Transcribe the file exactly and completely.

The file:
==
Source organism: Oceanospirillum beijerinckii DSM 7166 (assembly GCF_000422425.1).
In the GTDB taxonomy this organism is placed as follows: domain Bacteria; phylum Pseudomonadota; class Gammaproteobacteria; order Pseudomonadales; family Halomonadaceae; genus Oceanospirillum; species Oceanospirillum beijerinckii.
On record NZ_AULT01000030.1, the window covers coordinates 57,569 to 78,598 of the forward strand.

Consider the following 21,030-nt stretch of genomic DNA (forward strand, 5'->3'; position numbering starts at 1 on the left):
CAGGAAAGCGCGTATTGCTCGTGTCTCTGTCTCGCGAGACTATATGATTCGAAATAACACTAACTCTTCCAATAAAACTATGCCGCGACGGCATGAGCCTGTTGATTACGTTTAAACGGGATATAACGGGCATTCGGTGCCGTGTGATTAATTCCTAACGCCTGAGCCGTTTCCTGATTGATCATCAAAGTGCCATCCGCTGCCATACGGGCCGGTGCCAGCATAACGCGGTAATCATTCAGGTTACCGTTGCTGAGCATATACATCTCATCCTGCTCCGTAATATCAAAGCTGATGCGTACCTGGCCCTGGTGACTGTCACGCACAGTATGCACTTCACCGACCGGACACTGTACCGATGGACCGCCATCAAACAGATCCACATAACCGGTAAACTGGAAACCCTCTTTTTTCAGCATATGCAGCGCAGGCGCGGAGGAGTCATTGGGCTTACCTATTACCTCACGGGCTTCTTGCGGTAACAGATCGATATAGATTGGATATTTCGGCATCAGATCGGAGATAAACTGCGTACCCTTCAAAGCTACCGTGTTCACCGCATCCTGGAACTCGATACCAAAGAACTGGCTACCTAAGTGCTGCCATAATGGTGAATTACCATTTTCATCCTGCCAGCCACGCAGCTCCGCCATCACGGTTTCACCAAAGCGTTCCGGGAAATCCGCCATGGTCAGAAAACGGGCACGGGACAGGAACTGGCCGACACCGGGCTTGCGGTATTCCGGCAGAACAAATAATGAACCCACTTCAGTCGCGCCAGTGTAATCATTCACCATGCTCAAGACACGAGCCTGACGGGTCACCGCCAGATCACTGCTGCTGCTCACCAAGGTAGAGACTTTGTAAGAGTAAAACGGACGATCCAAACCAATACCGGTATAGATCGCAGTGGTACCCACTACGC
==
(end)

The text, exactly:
Source organism: Oceanospirillum beijerinckii DSM 7166 (assembly GCF_000422425.1).
In the GTDB taxonomy this organism is placed as follows: domain Bacteria; phylum Pseudomonadota; class Gammaproteobacteria; order Pseudomonadales; family Halomonadaceae; genus Oceanospirillum; species Oceanospirillum beijerinckii.
On record NZ_AULT01000030.1, the window covers coordinates 57,569 to 78,598 of the forward strand.

Consider the following 21,030-nt stretch of genomic DNA (forward strand, 5'->3'; position numbering starts at 1 on the left):
CAGGAAAGCGCGTATTGCTCGTGTCTCTGTCTCGCGAGACTATATGATTCGAAATAACACTAACTCTTCCAATAAAACTATGCCGCGACGGCATGAGCCTGTTGATTACGTTTAAACGGGATATAACGGGCATTCGGTGCCGTGTGATTAATTCCTAACGCCTGAGCCGTTTCCTGATTGATCATCAAAGTGCCATCCGCTGCCATACGGGCCGGTGCCAGCATAACGCGGTAATCATTCAGGTTACCGTTGCTGAGCATATACATCTCATCCTGCTCCGTAATATCAAAGCTGATGCGTACCTGGCCCTGGTGACTGTCACGCACAGTATGCACTTCACCGACCGGACACTGTACCGATGGACCGCCATCAAACAGATCCACATAACCGGTAAACTGGAAACCCTCTTTTTTCAGCATATGCAGCGCAGGCGCGGAGGAGTCATTGGGCTTACCTATTACCTCACGGGCTTCTTGCGGTAACAGATCGATATAGATTGGATATTTCGGCATCAGATCGGAGATAAACTGCGTACCCTTCAAAGCTACCGTGTTCACCGCATCCTGGAACTCGATACCAAAGAACTGGCTACCTAAGTGCTGCCATAATGGTGAATTACCATTTTCATCCTGCCAGCCACGCAGCTCCGCCATCACGGTTTCACCAAAGCGTTCCGGGAAATCCGCCATGGTCAGAAAACGGGCACGGGACAGGAACTGGCCGACACCGGGCTTGCGGTATTCCGGCAGAACAAATAATGAACCCACTTCAGTCGCGCCAGTGTAATCATTCACCATGCTCAAGACACGAGCCTGACGGGTCACCGCCAGATCACTGCTGCTGCTCACCAAGGTAGAGACTTTGTAAGAGTAAAACGGACGATCCAAACCAATACCGGTATAGATCGCAGTGGTACCCACTACGC